Cássio was formidable as defensive midfielder Paulinho secured the only goal on 87 minutes to put Corinthians through to a semi final exactly 12 years after its last. It was midfielder Alessandro who beat Diego Souza with an open goal that made the difference between the Paulista and Carioca sides.
It was a moment however that for the first time in the tournament, the "Gavioes" faithful really began to believe this was it. This time a Libertadores title could be really happening and they began to look forward with confidence of not only confronting a mouth-watering clash against cross-city rivals Santos but to defeat the side lead by Neymar and company.
At the Vila Belmiro the dream really began. Always an intimidating stadium to play, the first leg was a tight affair. Naturalised Qatari international Emerson Sheik shook things up silencing the home crowd. It was a goal out of the script crushing hopes of holding the title for the defending champions. One-nil away for Corinthians was the perfect result ahead of the return leg at the Pacaembú.
Neymar did however get on the scoresheet on 39 minutes, after all this was the stadium where Santos crowned itself champions last year in the final so it was familiar territory. That opening goal was cancelled out only eight minutes later by Danilo, who is fondly nicknamed "Zidanilo" for his striking similarity to the great Frenchman.
Corinthians for the first time qualified to the final of the Copa Libertadores and awaited Boca Juniors, a similar rival as BBC's South American correspondent Tim Vickery describes.
The Buenos Aires giant disposed an over-enthusiastic and attacking-minded Universidad de Chile side 2-0 over two legs in the other semi final.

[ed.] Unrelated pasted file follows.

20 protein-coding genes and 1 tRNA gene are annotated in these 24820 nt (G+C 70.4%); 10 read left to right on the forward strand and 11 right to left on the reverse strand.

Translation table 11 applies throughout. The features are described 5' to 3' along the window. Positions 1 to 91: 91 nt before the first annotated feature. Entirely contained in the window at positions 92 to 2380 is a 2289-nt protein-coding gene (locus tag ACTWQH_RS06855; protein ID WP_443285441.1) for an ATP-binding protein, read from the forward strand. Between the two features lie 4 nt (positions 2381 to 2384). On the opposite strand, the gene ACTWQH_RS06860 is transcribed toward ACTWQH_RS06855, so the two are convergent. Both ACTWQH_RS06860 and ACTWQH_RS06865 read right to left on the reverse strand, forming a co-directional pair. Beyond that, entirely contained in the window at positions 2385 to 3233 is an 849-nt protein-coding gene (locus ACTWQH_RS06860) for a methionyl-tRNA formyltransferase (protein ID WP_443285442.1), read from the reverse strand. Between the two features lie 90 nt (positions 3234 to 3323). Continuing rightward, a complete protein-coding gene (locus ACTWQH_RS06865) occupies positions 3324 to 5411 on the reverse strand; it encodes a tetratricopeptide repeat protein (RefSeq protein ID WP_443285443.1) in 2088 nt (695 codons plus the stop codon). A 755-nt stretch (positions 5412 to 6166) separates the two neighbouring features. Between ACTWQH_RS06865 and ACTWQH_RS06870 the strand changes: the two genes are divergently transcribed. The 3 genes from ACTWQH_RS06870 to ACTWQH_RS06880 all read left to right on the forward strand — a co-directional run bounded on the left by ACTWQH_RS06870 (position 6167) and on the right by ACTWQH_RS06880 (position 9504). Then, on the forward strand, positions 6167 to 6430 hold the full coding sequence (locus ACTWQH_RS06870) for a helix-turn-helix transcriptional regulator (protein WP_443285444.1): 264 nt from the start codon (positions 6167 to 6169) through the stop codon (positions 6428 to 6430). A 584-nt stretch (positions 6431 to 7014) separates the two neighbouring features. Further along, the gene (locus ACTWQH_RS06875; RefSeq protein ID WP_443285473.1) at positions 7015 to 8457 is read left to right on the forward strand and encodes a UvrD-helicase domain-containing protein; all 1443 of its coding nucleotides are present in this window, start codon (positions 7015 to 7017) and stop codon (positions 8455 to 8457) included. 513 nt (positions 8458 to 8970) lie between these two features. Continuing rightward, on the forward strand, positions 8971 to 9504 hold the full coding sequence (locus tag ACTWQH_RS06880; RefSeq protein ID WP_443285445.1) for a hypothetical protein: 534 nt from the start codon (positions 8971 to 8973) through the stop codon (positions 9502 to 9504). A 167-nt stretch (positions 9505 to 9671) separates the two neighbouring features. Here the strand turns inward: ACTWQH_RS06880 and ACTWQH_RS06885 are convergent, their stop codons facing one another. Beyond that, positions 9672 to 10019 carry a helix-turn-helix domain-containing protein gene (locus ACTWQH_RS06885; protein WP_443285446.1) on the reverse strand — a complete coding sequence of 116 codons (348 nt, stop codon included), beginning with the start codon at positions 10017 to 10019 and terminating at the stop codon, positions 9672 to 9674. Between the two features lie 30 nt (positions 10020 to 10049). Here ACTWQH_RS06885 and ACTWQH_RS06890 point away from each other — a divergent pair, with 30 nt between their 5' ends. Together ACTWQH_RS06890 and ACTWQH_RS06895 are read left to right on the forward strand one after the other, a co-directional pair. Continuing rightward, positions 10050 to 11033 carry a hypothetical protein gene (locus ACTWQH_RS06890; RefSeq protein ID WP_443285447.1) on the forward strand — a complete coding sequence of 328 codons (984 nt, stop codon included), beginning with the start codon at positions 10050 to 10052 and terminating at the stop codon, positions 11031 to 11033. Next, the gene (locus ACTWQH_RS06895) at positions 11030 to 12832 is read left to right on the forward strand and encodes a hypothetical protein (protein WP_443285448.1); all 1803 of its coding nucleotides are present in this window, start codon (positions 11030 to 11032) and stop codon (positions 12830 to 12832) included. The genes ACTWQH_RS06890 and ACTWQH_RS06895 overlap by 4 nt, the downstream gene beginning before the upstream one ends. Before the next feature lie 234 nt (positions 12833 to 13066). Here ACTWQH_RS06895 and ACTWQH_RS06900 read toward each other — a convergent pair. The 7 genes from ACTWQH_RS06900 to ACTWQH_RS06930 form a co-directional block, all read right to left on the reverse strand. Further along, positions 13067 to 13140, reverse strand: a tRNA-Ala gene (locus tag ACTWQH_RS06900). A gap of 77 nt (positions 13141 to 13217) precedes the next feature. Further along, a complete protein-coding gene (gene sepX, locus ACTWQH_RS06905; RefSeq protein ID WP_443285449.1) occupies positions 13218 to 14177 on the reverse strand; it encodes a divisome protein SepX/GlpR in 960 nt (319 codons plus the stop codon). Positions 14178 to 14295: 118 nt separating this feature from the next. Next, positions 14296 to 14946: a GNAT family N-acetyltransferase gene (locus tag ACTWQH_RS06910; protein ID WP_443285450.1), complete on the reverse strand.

Not before the important two-legged Copa final, a hero emerged. The popular "Timão" was outplayed by arch-rival Palmeiras in the domestic Brazilian championship until youngster Romarinho appeared scoring two very important goals.
Then on the 27th of June, proceedings were at "La Bombonera". The nicknamed chocolate box stadium so famous for its blue and yellow colours was in its element, decorated completely from end-to-end in its most intimidating fashion. The stadium of course was buzzing in true Boca passion as the desire for a seventh Libertadores title was up for grabs.
That wish came early as Facundo Roncaglia netted in a loose ball in the goalmouth area for the first sucker punch. It was to be short-lived, in fact it was to be a disaster for Boca.
On came Romarinho, the new sensation on the block as Tite decided to take a gamble. After a beautiful through ball by Sheik, the young gun swiftly chipped the ball over goalkeeper Agustín Orión for one-all with only six minutes to go on the clock. It happeed to be his first touch of the ball in the game and in the entire Libertadores tournament in his very brief but exciting Corinthians career. What a way to start!
The return leg yesterday at the Pacaembú was a fitting end to the Libertadores dream. Two goals by Emerson Sheik and the Corinthians fans were in sheer delight and amazement. Their prayers answered and their wish came true.
Boca Juniors could not find a winning formula to unlock a stiff and disciplined Corinthians defence and looked far from repeating past Libertadores triumphs away in what is always a difficult task to perform - overcoming the obstacle of playing and winning in Brazil.
For the first time the prestigious trophy was in the hands of a Brazilian great and the chants 'Aqui o Corinthians' (Here is Corinthians) were sung for all to hear.
In all honesty, few football fans outside Brazil believed Corinthians would take out the Libertadores. Its own fans never gave up hope and deserve the lengthiest of celebrations. Their next task is to defend the Brazilian national championship title which is back in the agenda. This, a marathon in itself for then it will be Tokyo in December for the FIFA Club World Cup.
All the best in Japan!